• The main objective of this project is a complete spectral characterization of cirrus and mixed phase clouds in order to evaluate the radiative models in the FIR regime, where the clouds effect is very strong, and systematic spectral measurements are scarcely available. The required spectral radiance measurements in the range 100-1000 cm-1 are acquired by the Fourier spectroradiometer REFIR-PAD, which is operative in continuous and unattended mode at Dome-C, whereas the atmospheric cloud fields are constrained with the support of a backscattering/depolarization lidar, for the estimation of the clouds position, phase, and the extinction profile, an ice and halo imager cameras, for the assessment of the cloud ice crystals micro-physics, and a micro rain radar (MRR) for the determination of the clouds reflectivity and the vertical velocity of ice crystals in the cases of precipitating clouds.

  • The HF radar denominated Dome C East (DCE) emits pulses of HF waves (8–20 MHz) which are refracted in the ionosphere and can be back-scattered by field aligned decameter scale irregularities of the electron density at distances ranging from 180 to 3550 km from each radar and at heights between 100 and 400 km. The radar signals are steered in 16 emission beams, separated by 3.3 degrees, in an azimuthal interval of 52 degrees, usually swept in 2 minutes. The signals are emitted according to multi-pulse sequences that allow the real-time acquisition of the autocorrelation function of the back scatter echoes, from which the reflected power, the VD Doppler velocity of the irregularities, and the spectral width can be calculated for each distance-azimuth cell. VD coincides with the velocity of the plasma along the line of sight. DCE is part of the Super Dual Auroral Radar Network (SuperDARN). In SuperDARN, pairs of radars, typically located at 2000 km distance and oriented so that their beams cross each other over the region to be studied, are used to get the velocity vector in two dimensions. DCE forms a common-volume pair with the SuperDARN South Pole radar (U.S.). SuperDARN radars are devoted to the study of ionosphere, between 100 and 400 km from ground, in the polar, auroral and medium latitude regions. The SuperDARN and DCE scientific objectives span from fundamental plasma physics to space weather in the framework of Sun-Earth relations. Italy participates in the SuperDARN international network also with the Dome C North radar(DCN), installed at the Concordia station in January 2019 and operative since then.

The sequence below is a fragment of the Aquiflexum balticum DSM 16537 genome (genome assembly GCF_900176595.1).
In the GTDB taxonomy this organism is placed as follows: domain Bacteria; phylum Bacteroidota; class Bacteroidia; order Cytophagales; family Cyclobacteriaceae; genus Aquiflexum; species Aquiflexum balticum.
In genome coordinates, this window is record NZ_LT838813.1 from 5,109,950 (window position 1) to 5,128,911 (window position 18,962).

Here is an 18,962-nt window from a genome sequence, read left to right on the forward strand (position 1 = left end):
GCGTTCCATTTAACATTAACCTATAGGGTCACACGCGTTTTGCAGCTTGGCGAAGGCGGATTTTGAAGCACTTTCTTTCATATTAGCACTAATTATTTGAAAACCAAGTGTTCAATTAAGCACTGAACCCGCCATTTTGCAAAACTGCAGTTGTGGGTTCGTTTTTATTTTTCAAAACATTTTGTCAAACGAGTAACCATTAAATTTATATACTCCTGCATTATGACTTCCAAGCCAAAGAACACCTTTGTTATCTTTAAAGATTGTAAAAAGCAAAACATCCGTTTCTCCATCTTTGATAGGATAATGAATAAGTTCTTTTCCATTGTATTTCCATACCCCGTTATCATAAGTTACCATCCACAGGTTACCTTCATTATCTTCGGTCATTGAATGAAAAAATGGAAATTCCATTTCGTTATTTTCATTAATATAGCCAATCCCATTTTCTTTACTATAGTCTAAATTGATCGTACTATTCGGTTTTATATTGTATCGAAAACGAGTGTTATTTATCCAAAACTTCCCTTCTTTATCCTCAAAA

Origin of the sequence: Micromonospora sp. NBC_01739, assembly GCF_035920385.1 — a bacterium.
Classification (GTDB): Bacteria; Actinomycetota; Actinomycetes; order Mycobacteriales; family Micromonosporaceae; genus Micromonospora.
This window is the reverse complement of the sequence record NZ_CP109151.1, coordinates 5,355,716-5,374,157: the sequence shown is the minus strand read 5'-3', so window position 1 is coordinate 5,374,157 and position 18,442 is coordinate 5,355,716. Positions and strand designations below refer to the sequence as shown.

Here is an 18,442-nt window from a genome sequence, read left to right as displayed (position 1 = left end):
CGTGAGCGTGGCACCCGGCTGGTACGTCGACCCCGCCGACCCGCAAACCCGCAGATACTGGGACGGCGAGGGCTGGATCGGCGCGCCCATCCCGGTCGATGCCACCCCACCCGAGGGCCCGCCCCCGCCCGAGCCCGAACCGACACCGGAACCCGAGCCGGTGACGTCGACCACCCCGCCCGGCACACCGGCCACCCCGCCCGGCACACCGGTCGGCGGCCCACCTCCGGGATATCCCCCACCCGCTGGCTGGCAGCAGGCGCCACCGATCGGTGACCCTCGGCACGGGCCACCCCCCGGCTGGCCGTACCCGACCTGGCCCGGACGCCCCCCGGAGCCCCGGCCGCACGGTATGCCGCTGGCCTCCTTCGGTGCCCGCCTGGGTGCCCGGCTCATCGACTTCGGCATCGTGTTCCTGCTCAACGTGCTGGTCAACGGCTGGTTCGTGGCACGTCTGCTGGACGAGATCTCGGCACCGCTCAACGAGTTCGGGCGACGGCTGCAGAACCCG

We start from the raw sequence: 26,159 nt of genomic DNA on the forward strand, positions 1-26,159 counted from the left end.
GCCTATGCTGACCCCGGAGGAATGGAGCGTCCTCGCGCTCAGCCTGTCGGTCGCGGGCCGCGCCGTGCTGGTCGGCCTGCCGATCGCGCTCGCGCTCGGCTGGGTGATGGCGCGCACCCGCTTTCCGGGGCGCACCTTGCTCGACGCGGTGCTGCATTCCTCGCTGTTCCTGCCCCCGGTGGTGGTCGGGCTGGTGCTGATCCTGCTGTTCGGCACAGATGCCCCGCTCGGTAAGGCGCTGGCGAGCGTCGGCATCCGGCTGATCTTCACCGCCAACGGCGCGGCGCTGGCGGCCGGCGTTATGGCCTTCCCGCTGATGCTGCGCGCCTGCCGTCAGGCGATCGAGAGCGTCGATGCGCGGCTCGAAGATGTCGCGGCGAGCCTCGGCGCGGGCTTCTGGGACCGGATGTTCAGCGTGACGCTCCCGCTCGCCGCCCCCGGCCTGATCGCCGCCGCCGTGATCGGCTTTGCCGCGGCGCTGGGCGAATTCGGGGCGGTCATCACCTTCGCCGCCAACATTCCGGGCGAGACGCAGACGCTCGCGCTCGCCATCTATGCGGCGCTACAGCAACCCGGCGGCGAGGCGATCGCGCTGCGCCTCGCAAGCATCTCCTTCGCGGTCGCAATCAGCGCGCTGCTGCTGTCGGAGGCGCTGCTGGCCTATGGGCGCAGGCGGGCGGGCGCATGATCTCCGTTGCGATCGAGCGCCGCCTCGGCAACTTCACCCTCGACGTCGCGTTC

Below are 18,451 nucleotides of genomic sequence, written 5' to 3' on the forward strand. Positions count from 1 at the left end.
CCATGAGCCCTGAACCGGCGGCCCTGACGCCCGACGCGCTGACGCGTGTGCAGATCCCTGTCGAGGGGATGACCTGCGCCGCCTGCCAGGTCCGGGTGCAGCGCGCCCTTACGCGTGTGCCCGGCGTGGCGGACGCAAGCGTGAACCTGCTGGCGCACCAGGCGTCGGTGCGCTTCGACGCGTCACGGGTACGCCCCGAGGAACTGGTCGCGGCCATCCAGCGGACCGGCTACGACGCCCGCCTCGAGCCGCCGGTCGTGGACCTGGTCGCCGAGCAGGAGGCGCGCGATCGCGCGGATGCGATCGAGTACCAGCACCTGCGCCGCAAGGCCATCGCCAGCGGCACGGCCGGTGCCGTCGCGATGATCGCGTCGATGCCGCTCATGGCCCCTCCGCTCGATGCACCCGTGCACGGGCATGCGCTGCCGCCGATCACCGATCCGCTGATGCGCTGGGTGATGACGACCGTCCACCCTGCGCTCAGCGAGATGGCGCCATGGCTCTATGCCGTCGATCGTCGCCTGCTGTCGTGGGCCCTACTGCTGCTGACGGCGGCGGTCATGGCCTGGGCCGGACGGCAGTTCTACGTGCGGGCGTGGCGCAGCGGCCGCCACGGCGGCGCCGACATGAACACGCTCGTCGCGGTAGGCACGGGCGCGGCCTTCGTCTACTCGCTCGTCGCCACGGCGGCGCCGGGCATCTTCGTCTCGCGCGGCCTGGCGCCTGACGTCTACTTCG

• The HF radar denominated Dome C North (DCN) emits pulses of HF waves (8–20 MHz) which are refracted in the ionosphere and can be back-scattered by field aligned decameter scale irregularities of the electron density at distances ranging from 180 to 3550 km from the radar and at heights between 100 and 400 km. The radar signals are steered in 16 emission beams, separated by 3.3 degrees, in an azimuthal interval of 52 degrees, usually swept in 2 minutes. The signals are emitted according to multi-pulse sequences that allow the real-time acquisition of the autocorrelation function of the back scatter echoes, from which the reflected power, the VD Doppler velocity of the irregularities, and the spectral width can be calculated for each distance-azimuth cell. VD coincides with the velocity of the plasma along the line of sight. DCN is part of the Super Dual Auroral Radar Network (SuperDARN). In SuperDARN, pairs of radars, typically located at 2000 km distance and oriented so that their beams cross each other over the region to be studied, are used to get the velocity vector in two dimensions. DCN forms a common-volume pair with the SuperDARN Zhongshan radar (China). SuperDARN radars are devoted to the study of ionosphere, between 100 and 400 km from ground, in the polar, auroral and medium latitude regions. The sscientific objectives of SuperDARN and DCN span from fundamental plasma physics to space weather, in the framework of Sun-Earth relations. Italy participates in the SuperDARN international network also with the Dome C East (DCE) radar,installed at Concordia in 2013 and operative since then.